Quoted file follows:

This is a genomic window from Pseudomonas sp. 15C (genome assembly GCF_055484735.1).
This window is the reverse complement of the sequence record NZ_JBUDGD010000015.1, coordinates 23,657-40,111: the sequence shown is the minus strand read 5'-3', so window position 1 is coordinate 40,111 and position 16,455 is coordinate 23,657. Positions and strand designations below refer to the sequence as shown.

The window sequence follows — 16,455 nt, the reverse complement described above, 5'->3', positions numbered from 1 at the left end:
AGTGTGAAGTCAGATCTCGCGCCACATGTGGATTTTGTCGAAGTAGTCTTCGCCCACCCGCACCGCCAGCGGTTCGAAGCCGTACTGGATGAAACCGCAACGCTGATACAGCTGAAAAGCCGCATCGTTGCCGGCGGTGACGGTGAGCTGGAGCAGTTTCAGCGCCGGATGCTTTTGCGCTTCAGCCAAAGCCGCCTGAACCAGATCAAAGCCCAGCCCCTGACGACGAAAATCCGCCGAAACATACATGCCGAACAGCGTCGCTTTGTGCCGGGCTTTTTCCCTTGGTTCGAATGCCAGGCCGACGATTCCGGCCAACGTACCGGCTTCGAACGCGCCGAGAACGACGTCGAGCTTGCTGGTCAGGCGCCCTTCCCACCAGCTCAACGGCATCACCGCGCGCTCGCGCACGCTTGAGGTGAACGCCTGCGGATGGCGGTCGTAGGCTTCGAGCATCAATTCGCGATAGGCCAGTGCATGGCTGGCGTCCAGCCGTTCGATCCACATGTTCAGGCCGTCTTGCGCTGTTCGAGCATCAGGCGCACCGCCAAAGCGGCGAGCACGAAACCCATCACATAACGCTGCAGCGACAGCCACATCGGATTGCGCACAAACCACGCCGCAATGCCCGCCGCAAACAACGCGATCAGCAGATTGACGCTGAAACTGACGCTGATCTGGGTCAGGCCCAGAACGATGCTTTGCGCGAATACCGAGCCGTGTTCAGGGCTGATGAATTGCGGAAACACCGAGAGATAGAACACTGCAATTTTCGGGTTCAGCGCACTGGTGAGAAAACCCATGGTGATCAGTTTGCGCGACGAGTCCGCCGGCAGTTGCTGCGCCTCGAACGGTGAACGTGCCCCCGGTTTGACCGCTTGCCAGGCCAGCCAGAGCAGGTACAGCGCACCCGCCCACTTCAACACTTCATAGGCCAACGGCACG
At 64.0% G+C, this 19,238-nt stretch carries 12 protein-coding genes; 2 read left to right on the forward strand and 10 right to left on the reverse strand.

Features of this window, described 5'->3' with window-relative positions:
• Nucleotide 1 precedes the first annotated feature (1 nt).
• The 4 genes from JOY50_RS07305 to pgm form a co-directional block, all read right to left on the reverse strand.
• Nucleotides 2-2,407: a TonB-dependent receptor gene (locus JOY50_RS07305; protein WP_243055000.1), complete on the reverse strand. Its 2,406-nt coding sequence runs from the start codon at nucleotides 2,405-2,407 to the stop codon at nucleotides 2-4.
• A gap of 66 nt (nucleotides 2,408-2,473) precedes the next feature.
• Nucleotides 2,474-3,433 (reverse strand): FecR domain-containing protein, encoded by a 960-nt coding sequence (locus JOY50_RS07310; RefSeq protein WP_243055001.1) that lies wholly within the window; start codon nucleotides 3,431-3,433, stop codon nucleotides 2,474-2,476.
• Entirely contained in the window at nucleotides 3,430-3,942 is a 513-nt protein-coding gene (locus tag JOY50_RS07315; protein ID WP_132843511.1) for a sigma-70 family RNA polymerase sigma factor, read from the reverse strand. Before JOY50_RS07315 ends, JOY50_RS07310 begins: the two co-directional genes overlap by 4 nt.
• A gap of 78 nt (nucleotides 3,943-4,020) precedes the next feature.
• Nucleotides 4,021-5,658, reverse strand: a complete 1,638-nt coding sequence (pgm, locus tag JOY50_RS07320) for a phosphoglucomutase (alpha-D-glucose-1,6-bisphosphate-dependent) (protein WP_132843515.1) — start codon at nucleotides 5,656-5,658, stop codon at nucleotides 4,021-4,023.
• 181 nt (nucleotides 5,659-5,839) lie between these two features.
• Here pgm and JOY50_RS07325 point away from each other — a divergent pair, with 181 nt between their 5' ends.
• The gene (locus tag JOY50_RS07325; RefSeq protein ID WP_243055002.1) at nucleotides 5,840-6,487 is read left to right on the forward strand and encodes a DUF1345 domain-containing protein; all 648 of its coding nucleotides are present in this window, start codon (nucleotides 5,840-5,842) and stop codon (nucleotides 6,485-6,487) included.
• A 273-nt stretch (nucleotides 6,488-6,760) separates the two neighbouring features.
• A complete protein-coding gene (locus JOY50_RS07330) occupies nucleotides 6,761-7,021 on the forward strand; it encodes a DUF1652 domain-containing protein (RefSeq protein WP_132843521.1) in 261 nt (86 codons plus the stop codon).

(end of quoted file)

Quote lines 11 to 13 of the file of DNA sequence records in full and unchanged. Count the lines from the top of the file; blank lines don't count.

• Nucleotides 2,474-3,433 (reverse strand): FecR domain-containing protein, encoded by a 960-nt coding sequence (locus JOY50_RS07310; RefSeq protein WP_243055001.1) that lies wholly within the window; start codon nucleotides 3,431-3,433, stop codon nucleotides 2,474-2,476.
• Entirely contained in the window at nucleotides 3,430-3,942 is a 513-nt protein-coding gene (locus tag JOY50_RS07315; protein ID WP_132843511.1) for a sigma-70 family RNA polymerase sigma factor, read from the reverse strand. Before JOY50_RS07315 ends, JOY50_RS07310 begins: the two co-directional genes overlap by 4 nt.
• A gap of 78 nt (nucleotides 3,943-4,020) precedes the next feature.